Posts Tagged With: USTigers Taekwondo

Judge London Steverson, This Is Your Life

Judge London Steverson has written the story of his life. Trying to write a book about my life is like trying to describe the landscape by looking out the window of a moving train. The events continue to unfold faster than one can describe them. My life is a work in progress. For this reason I have decided to look at my life in phases that have a clearly defined beginning and an end. In this book I intend to describe that part of my life that was shaped by my involvement in the Martial Arts.

I, London Eugene Livingston Steverson retired from the United States Coast Guard in 1988 as a Lieutenant Commander (LCDR). Later, I retired from the Social Security Administration (SSA) as the Senior Administrative Law Judge (ALJ) in the Office of Disability Appeals and Review (ODAR) Downey, California.
In 1964, I was one of the first two African Americans to receive an Appointment as a Cadet to the United States Coast Guard Academy in New London, Connecticut. I graduated in 1968. After two years at sea on an Icebreaker, the USCGC Glacier (WAGB-4), and another two years as a Search and Rescue Operations Officer in the 17th Coast Guard District Juneau, Alaska, I was appointed Chief of the newly formed Minority Recruiting Section in the Office of Personnel at Coast Guard Headquarters, 7th and D Street, SW, in Washington, DC. My primary duty was to recruit Black High School graduates for the Coast Guard Academy. This was my passion, so I set about this in a most vigorous manner.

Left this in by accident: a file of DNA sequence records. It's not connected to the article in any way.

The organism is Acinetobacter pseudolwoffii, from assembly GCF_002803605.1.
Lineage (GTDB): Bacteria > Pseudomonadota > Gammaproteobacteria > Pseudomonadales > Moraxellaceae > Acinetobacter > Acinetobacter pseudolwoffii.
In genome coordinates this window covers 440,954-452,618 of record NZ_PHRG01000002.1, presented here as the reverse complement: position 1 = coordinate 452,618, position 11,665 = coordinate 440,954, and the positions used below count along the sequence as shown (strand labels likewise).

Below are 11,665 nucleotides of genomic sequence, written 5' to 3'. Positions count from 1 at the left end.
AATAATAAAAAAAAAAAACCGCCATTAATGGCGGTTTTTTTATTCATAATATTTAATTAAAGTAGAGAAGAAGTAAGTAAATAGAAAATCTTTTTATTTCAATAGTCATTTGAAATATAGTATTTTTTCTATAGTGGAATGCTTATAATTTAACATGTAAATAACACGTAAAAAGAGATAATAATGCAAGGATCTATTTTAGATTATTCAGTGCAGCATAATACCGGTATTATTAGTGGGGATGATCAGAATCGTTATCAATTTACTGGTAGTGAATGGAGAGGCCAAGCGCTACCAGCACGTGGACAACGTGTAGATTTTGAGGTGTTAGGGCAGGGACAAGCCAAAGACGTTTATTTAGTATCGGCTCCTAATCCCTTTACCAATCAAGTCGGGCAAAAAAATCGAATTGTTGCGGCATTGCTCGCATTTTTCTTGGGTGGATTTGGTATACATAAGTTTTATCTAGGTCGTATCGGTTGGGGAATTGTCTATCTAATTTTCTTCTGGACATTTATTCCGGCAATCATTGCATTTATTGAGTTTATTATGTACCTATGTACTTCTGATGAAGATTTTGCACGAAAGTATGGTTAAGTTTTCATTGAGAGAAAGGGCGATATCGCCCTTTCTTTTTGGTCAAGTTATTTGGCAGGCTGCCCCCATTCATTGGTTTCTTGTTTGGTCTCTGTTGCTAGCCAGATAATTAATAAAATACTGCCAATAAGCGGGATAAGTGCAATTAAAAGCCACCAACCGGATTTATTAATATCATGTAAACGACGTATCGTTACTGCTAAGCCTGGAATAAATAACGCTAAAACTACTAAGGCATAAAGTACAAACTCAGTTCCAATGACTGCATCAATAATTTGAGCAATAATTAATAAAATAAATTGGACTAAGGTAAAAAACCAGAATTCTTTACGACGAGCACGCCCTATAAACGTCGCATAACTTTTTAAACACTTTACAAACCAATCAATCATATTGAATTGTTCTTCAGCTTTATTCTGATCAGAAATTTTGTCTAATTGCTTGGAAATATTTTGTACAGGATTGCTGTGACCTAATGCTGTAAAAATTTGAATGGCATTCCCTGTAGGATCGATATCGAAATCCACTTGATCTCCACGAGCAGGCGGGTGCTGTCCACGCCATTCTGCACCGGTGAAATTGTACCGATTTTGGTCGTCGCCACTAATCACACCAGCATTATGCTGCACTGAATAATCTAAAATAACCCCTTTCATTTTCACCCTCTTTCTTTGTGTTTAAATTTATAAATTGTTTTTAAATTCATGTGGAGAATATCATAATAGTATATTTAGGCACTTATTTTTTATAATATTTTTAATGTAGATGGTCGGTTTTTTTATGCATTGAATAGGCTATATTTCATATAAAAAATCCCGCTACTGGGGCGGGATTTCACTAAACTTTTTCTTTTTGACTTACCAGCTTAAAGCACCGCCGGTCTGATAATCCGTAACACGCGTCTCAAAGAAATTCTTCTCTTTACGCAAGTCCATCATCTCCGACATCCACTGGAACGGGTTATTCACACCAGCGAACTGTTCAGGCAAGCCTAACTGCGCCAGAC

I have written several books concerning Military Justice, famous Courts-martial Cases, and Social Security Disability Determination Cases. I am a retired member of the New York State Bar Association, The Association of The Bar of The City of New York, and The Tennessee Bar Associations.
A Presidential Executive Order issued by President Harry Truman had desegregated the armed forces in 1948, but the military academies lagged far behind in officer recruiting.
President John F. Kennedy specifically challenged the Coast Guard Academy to increase appointments to qualified Black American high school students.
I was one of the first Black High School students to be offered such an appointment in 1964. I had a Black classmate from New Jersey, Kenny Boyd. We would become known as “The Kennedy Cadets”, because the pressure to recruit us originated with President John F. Kennedy.
On June 4, 1968, I graduated from the Coast Guard Academy with a Bachelor of Science degree in Engineering and a commission as an Ensign in the U.S. Coast Guard.
My first duty assignment out of the Academy was in Antarctic research logistical support. In July 1968 I reported aboard the Coast Guard Cutter (CGC) Glacier (WAGB-4), an icebreaker operating under the control of the U.S. Navy. I served as a deck watch officer and head of the Marine Science Department. I traveled to Antarctica during two patrols from July 1968 to August 1969, supporting the research operations of the National Science Foundation’s Antarctic Research Project in and around McMurdo Station.